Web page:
- What is the normal reaction at the vaccine site following successful vaccination?
- What condition is associated with BCG vial contamination?
- Normal saline or sterile water
- A wheal of 5 mm at the injection site
- A papule develops by 2-3 weeks, increases to a size of 4-8mm by 5-6 weeks, ulcerates and heals with scarring by 6-12 weeks
- Toxic shock syndrome
Station 10- Which is the Polio vaccine of choice for outbreak control? Which Polio vaccine type is more efficacious – Trivalent OPV or Bivalent OPV? What is enhanced IPV?
Polio vaccine of choice for outbreak control
More efficient OPV
Bivalent OPV is more efficacious than Trivalent OPV – as competition between different serotypes is eliminated
Enhanced IPV contains
- type 1 – 40 Ag U
- type 2 – 8 Ag U
- type 3- 32 Ag U
Station 11- What are the conditions that predispose to VDPV? Name the Polio serotypes more frequently associate with VAPP and VDPV
Conditions that predispose to VDPV are
a) Dropping immunization coverage
b) High population densities
c) Tropical conditions
d) previous eradication of wild poliovirus
VAPP – Type 2
VDPV – Type 3
Station 12- What is AEFI and when will you consider it serious? What are the different types?
AEFI is an adverse event following immunization
An AEFI is considered to be serious if it
- Results in death
- Develops life-threatening event
- Requires in-patient hospitalization or prolongation of existing hospitalization
- Results in persistent or significant disability/incapacity
- Results in a congenital anomaly/birth defect or
- Requires intervention to prevent permanent impairment or damage.
Types of AEFI
1. Vaccine reaction
An event caused by the vaccine or precipitated by the vaccine when given correctly eg. VAPP after OPV
2. Programme error
An event caused by an error in vaccine preparation, handling, or administration. Egs- TSS after measles vaccine due to improper storage
3. Injection reaction
Event from anxiety about, or pain from the INJECTION, rather than the vaccine. Eg abscesses
An event that happens after immunization, but is NOT caused by it. Eg SIDS
The cause of the event cannot be determined.
What are the recommended time limits for using vaccines after reconstitution?
- Varicella - 0 mins (and protect from light)
- MMRV - 30 mins (and protect from light)
- Yellow fever - 1 hour
- MEASLES/MMR - 4 to 6 hours
- Meningococcal PS vaccine -30 mins
- DTaP/Hib combination - 30 mins
Station 13- What is pre-exposure prophylaxis for rabies and for whom it is advised? What are the advantages of giving it?
PEP for rabies constitutes three doses of rabies vaccine to be given intramuscularly on days 0, 7 and 28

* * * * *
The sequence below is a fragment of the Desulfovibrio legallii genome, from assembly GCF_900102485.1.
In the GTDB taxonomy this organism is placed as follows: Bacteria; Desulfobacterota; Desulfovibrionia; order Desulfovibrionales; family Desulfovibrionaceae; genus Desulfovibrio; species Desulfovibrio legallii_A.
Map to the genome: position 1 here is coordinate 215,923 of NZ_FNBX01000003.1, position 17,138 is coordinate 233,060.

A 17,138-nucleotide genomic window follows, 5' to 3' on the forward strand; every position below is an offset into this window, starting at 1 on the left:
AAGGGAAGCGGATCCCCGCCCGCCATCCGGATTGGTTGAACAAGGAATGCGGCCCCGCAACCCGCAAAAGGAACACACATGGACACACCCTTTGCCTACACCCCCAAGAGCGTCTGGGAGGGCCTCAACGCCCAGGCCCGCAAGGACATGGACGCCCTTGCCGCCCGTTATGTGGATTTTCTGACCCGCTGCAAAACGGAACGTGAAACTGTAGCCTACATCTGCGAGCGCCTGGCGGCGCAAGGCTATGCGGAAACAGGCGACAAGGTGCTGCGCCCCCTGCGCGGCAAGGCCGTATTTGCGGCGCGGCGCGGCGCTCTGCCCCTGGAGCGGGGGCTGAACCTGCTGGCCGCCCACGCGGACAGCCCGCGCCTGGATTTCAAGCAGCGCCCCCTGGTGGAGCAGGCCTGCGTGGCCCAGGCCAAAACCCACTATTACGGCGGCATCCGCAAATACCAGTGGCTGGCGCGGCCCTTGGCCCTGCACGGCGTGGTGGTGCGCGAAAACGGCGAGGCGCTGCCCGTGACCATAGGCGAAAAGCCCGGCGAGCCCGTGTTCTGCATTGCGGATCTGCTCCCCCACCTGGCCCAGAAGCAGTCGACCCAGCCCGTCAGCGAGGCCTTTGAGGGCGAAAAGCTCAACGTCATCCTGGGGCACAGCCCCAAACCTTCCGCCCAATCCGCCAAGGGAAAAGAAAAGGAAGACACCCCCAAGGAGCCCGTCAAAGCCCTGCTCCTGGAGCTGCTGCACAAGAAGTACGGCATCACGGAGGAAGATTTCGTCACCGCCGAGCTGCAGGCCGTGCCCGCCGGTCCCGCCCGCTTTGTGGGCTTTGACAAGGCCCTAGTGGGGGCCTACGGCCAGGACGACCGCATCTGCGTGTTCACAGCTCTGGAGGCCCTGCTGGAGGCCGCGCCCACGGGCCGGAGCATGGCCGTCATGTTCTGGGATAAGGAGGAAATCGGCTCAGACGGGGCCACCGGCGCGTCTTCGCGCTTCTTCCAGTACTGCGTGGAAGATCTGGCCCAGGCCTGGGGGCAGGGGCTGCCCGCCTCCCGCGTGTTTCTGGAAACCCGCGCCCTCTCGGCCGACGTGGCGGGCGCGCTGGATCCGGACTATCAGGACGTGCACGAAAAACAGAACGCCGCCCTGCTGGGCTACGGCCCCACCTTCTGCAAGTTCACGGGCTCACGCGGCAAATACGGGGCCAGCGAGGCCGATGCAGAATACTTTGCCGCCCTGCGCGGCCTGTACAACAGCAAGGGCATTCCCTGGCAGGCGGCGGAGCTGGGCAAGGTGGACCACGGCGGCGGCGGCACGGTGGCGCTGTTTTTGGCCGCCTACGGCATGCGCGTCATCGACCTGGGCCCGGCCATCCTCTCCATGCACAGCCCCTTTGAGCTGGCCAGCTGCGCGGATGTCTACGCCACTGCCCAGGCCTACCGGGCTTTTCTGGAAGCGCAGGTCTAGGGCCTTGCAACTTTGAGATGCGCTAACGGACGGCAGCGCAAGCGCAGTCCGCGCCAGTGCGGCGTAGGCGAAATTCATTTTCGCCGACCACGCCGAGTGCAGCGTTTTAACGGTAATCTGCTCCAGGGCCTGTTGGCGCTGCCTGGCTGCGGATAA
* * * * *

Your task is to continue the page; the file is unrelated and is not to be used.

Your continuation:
Pre-exposure prophylaxis for rabies is advised for
- Children having pets in the home
- Children perceived with higher threat of being bitten by dogs such as hostellers, risk of stray dog menace while going outdoor
- Veterinarians, those who work with animals
In case of a dog bite, only two doses are to be given on days 0 and 3 and Rabies immunoglobulin (RIG) is not needed after receiving pre-exposure prophylaxis.
Station 14- Regarding Meningococcal Vaccine, What are the categories to be vaccinated as per IAP recommendations?
Following categories should be vaccinated with Meningococcal Vaccine.
- A.During disease outbreaks
- B. Vaccination of persons with high-risk conditions/situations
- Complement component deficiencies
- Functional/anatomic asplenia/hyposplenia
- Healthcare workers exposed routinely to Neisseria meningitides
- Adjunct to chemoprophylaxis
- C. International travelers – Study abroad/ Hajj/ Sub-Sahara Africa
Station 15- What are the recent updates to the IAP Immunization schedule?
Preferably be avoided in primary vaccination series (at 6, 10 and 14 weeks)
Instead of OPV at 6, 10, 14 weeks and 15 months, So OPV only at birth, 6 months, 9 months and 5 years
Hepatitis B vaccine:
The final (third or fourth) dose in the Hepatitis B vaccine series should be administered no earlier than age 24 weeks and at least 16 weeks after the first dose
At 9 months and 15 months, No need for a booster at 5 years
Typhoid conjugate vaccine:
(TypBar) given at 9 to 12 months, with a booster at 2 years of age
Single-dose for live attenuated H2-strain Hep-A vaccine
Two doses for all killed Hep-A vaccines are recommended at 12 months and 18 months
- Only 2 doses of either of the two HPV vaccines for adolescent/pre-adolescent girls aged 9-14 years.
- For girls 15 years and older, and immunocompromised individuals 3 doses are recommended.
- For a two-dose schedule, the minimum interval between doses should be 6 months.
- For 3 dose schedule, the doses can be administered at 0, 1-2 and 6 months